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10 secret connections only true Quentin Tarantino fans would spot

Quentin Tarantino is one of modern cinema’s most established directors. Since his debut film Reservoir Dogs, released in 1992, the filmmaker, writer, and actor has released a total of ten films, including Pulp Fiction, Kill Bill, and Once Upon a Time in Hollywood.

Beginning his career as an independent filmmaker, largely funding Reservoir Dogs with money made from selling his screenplay True Romance, Tarantino’s love for movies has always been evident.

Citing some of his biggest influences as The Good, the Bad and the Ugly, Taxi Driver, Blow Out, and Rio Bravo, just to name a few, the director has managed to combine his influences into a unique style characterised by distinctive dialogue, stylised violence, and non-linearity.

Thus, Tarantino is partial to slipping obscure movie references into his films, from replicating his favourite movie shots, to paying homage to famous actors that have greatly influenced him. Check out ten Easter eggs below that you may not have spotted in Tarantino’s films before…

10 Easter eggs only true Quentin Tarantino fans would spot:

Vincent Vega and Vic Vega are brothers

Although the shared last names may give this one away, many casual viewers of Tarantino’s films may not have picked up on the fact that John Travolta’s Vincent from Pulp Fiction, and Michael Madsen’s Vic from the director’s debut feature Reservoir Dogs are actually siblings. After Madsen portrayed Vic, otherwise known as ‘Mr. Blonde’ and ‘Toothpick Vic,’ whose most iconic scene involves him dancing to ‘Stuck in the Middle with You’ whilst torturing Nash, Tarantino was so impressed that he wanted him to play Vincent in his upcoming film, Pulp Fiction.

However, the director ended up casting John Travolta in the infamous role, instead deciding that the two would be brothers. He even planned a film following the siblings in leading roles called The Vega Brothers, that would involve the two working as managers in a dodgy Amsterdam club. Unfortunately, Tarantino couldn’t think of a good plotline for the movie and the plan was discarded.

Kill Bill is alluded to in Pulp Fiction… 9 years before its release

Evidently, Kill Bill was in the works for a long time, because in Tarantino’s second feature Pulp Fiction, released in 1994, Uma Thurman’s character Mia Wallace describes the Deadly Viper Assassination Squad to Vincent Vega. Tarantino knew he wanted Thurman to play the lead role in the Kill Bill franchise, so he cleverly used her Pulp Fiction character to hint at his future project.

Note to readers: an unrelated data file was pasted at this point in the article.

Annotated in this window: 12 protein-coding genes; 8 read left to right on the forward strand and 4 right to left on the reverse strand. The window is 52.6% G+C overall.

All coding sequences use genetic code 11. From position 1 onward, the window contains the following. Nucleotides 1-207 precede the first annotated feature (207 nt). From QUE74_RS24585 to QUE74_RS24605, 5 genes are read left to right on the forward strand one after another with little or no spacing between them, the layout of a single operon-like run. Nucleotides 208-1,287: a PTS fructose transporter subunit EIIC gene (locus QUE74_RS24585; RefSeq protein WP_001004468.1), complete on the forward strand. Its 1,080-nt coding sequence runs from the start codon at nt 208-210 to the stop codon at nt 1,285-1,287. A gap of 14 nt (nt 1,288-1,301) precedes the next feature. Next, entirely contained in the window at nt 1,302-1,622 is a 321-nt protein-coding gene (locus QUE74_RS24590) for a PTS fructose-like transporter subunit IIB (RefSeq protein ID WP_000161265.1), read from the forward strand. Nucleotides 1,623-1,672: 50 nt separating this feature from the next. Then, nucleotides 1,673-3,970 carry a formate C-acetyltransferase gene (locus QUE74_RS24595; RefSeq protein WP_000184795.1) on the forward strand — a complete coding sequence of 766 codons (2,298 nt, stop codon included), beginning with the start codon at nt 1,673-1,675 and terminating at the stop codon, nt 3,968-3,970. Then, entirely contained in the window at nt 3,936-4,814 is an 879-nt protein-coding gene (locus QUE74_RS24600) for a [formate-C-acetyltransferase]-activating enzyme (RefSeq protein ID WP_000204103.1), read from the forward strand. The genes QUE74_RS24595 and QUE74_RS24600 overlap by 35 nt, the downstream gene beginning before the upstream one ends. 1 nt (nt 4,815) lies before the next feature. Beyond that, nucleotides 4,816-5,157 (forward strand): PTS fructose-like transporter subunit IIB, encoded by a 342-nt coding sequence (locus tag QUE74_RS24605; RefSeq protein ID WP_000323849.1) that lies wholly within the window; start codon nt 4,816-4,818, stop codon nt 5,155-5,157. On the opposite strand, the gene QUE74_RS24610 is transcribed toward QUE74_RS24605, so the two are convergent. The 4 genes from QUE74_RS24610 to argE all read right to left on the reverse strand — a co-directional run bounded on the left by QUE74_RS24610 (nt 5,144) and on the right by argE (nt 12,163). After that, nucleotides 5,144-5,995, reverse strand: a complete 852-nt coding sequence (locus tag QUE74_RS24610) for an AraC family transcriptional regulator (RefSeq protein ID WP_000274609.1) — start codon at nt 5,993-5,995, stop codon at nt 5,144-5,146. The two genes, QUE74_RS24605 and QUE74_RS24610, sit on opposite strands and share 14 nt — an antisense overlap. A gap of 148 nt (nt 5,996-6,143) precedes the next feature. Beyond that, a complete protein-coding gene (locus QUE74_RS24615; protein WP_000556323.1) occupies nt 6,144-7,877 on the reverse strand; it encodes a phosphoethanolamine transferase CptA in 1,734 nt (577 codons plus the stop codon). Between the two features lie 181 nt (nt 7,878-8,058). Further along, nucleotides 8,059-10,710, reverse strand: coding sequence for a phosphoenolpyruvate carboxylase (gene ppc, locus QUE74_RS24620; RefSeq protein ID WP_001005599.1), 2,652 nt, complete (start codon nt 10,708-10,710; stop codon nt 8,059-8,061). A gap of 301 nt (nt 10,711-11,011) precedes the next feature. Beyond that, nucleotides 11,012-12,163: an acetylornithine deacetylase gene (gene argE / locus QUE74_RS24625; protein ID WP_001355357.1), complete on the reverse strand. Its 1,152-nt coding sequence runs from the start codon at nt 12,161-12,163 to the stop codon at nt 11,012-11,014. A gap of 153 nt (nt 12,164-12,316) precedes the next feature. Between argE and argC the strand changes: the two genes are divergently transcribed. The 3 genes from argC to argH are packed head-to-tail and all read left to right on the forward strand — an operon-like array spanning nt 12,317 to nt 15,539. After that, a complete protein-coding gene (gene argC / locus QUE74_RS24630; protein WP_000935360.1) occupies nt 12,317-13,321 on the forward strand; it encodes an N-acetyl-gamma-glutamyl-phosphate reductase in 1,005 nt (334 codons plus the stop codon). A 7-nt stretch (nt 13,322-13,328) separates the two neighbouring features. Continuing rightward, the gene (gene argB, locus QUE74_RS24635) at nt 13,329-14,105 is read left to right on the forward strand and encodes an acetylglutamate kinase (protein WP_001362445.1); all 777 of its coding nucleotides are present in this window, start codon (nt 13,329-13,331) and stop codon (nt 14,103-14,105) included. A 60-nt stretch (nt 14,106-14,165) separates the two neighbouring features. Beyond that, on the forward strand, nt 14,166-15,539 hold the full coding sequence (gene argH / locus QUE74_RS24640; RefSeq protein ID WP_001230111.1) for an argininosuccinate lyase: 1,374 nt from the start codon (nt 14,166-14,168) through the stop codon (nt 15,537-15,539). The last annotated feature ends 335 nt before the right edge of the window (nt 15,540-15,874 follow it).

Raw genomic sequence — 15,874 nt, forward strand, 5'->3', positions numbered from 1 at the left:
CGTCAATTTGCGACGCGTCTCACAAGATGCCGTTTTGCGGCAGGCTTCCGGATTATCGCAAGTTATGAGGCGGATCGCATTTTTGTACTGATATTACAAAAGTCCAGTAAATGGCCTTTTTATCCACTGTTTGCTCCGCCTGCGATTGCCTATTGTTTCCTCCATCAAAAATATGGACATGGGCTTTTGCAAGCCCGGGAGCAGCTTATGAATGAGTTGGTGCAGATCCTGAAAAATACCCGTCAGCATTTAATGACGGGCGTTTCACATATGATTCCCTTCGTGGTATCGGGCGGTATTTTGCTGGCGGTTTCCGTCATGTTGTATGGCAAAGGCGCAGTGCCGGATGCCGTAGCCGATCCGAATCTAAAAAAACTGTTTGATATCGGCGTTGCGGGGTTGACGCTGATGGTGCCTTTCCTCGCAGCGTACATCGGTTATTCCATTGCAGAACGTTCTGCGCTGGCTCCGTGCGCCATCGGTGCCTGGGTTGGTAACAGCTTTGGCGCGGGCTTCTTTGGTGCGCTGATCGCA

In the diner scene, Mia explains that “There was a blonde one, she was the leader. The Japanese fox a Kung Fu master. The Black girl was a demolition expert… The character I played, was the deadliest woman in the world with a knife.” Mia is referring to a television episode she starred in that never progressed past its pilot, however, she cites it as giving her “15 minutes of fame.”

The iconic Kill Bill yellow outfit was inspired by Bruce Lee

When Tarantino released his latest film Once Upon a Time in Hollywood he was met with much backlash for his portrayal of the legendary martial artist and actor/filmmaker Bruce Lee, who he depicted as extremely arrogant. He asserted that his depiction of Lee was accurate, claiming “the way he was talking, I didn’t just make a lot of that up,” despite Lee’s daughter Shannon stating that Tarantino treated the depiction of her father “the way white Hollywood [did] when he was alive”.

However, despite Tarantino’s seeming distaste for Lee, he actually paid homage to him in Kill Bill, basing Beatrix’s iconic yellow and black outfit on a one-piece that Lee wore in his 1978 film Game of Death. It is clear that Tarantino took direct influence from the outfit since they are practically identical, suggesting that martial arts films, such as ones starring Lee, were hugely influential to the creation of Kill Bill.

Big Kahuna Burgers

Tarantino effortlessly creates his own recognisable worlds within his films, however, one of the subtle ways he is able to achieve this is through using reoccurring symbols that don’t exist anywhere other than in his films. One of these is the fast-food franchise Big Kahuna Burger, which appears in countless Tarantino flicks. From Pulp Fiction to Once Upon a Time in Hollywood, the burgers often appear at important moments in the films.

In Pulp Fiction, Samuel L. Jackson’s character Jules eats a Big Kahuna Burger before shooting Brett, one of gangster Marsellus Wallace’s business associates. The scene demonstrates the power of Jules over Brett, biting into the latter’s burger and remarking “Mhmm that is a tasty burger!” before killing him. Furthermore, in Once Upon a Time in Hollywood, Rick Dalton is seen starring in a commercial for the Hawaiian-themed burger joint.